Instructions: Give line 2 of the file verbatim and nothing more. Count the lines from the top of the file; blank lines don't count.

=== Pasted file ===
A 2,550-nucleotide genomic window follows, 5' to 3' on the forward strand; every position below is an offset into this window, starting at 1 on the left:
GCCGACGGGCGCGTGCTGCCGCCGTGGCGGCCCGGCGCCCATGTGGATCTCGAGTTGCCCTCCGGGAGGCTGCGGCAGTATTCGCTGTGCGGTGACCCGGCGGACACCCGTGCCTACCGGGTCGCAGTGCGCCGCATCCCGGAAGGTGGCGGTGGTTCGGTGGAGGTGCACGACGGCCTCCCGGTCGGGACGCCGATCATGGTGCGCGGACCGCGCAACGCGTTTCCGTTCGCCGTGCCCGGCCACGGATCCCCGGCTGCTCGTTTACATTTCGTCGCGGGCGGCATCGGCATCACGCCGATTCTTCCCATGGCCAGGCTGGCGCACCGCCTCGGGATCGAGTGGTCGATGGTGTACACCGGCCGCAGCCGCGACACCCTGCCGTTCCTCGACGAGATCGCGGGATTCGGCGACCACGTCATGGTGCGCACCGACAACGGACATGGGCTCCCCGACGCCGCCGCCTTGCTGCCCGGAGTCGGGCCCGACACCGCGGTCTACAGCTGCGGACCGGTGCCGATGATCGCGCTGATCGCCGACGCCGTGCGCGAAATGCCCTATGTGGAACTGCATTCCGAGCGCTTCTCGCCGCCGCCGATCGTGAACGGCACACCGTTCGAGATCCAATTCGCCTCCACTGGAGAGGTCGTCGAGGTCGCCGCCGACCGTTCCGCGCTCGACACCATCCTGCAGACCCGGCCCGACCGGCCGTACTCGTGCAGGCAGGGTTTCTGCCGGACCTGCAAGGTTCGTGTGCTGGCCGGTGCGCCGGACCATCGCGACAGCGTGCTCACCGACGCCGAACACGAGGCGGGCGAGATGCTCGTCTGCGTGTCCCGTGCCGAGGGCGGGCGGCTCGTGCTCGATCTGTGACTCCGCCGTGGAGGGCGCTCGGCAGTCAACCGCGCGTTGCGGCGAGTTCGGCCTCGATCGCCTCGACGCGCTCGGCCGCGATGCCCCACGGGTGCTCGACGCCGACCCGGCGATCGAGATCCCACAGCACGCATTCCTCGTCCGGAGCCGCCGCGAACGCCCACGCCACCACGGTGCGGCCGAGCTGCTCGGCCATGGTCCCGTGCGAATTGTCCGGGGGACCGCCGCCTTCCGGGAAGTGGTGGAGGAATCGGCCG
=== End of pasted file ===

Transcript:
GCCGACGGGCGCGTGCTGCCGCCGTGGCGGCCCGGCGCCCATGTGGATCTCGAGTTGCCCTCCGGGAGGCTGCGGCAGTATTCGCTGTGCGGTGACCCGGCGGACACCCGTGCCTACCGGGTCGCAGTGCGCCGCATCCCGGAAGGTGGCGGTGGTTCGGTGGAGGTGCACGACGGCCTCCCGGTCGGGACGCCGATCATGGTGCGCGGACCGCGCAACGCGTTTCCGTTCGCCGTGCCCGGCCACGGATCCCCGGCTGCTCGTTTACATTTCGTCGCGGGCGGCATCGGCATCACGCCGATTCTTCCCATGGCCAGGCTGGCGCACCGCCTCGGGATCGAGTGGTCGATGGTGTACACCGGCCGCAGCCGCGACACCCTGCCGTTCCTCGACGAGATCGCGGGATTCGGCGACCACGTCATGGTGCGCACCGACAACGGACATGGGCTCCCCGACGCCGCCGCCTTGCTGCCCGGAGTCGGGCCCGACACCGCGGTCTACAGCTGCGGACCGGTGCCGATGATCGCGCTGATCGCCGACGCCGTGCGCGAAATGCCCTATGTGGAACTGCATTCCGAGCGCTTCTCGCCGCCGCCGATCGTGAACGGCACACCGTTCGAGATCCAATTCGCCTCCACTGGAGAGGTCGTCGAGGTCGCCGCCGACCGTTCCGCGCTCGACACCATCCTGCAGACCCGGCCCGACCGGCCGTACTCGTGCAGGCAGGGTTTCTGCCGGACCTGCAAGGTTCGTGTGCTGGCCGGTGCGCCGGACCATCGCGACAGCGTGCTCACCGACGCCGAACACGAGGCGGGCGAGATGCTCGTCTGCGTGTCCCGTGCCGAGGGCGGGCGGCTCGTGCTCGATCTGTGACTCCGCCGTGGAGGGCGCTCGGCAGTCAACCGCGCGTTGCGGCGAGTTCGGCCTCGATCGCCTCGACGCGCTCGGCCGCGATGCCCCACGGGTGCTCGACGCCGACCCGGCGATCGAGATCCCACAGCACGCATTCCTCGTCCGGAGCCGCCGCGAACGCCCACGCCACCACGGTGCGGCCGAGCTGCTCGGCCATGGTCCCGTGCGAATTGTCCGGGGGACCGCCGCCTTCCGGGAAGTGGTGGAGGAATCGGCCG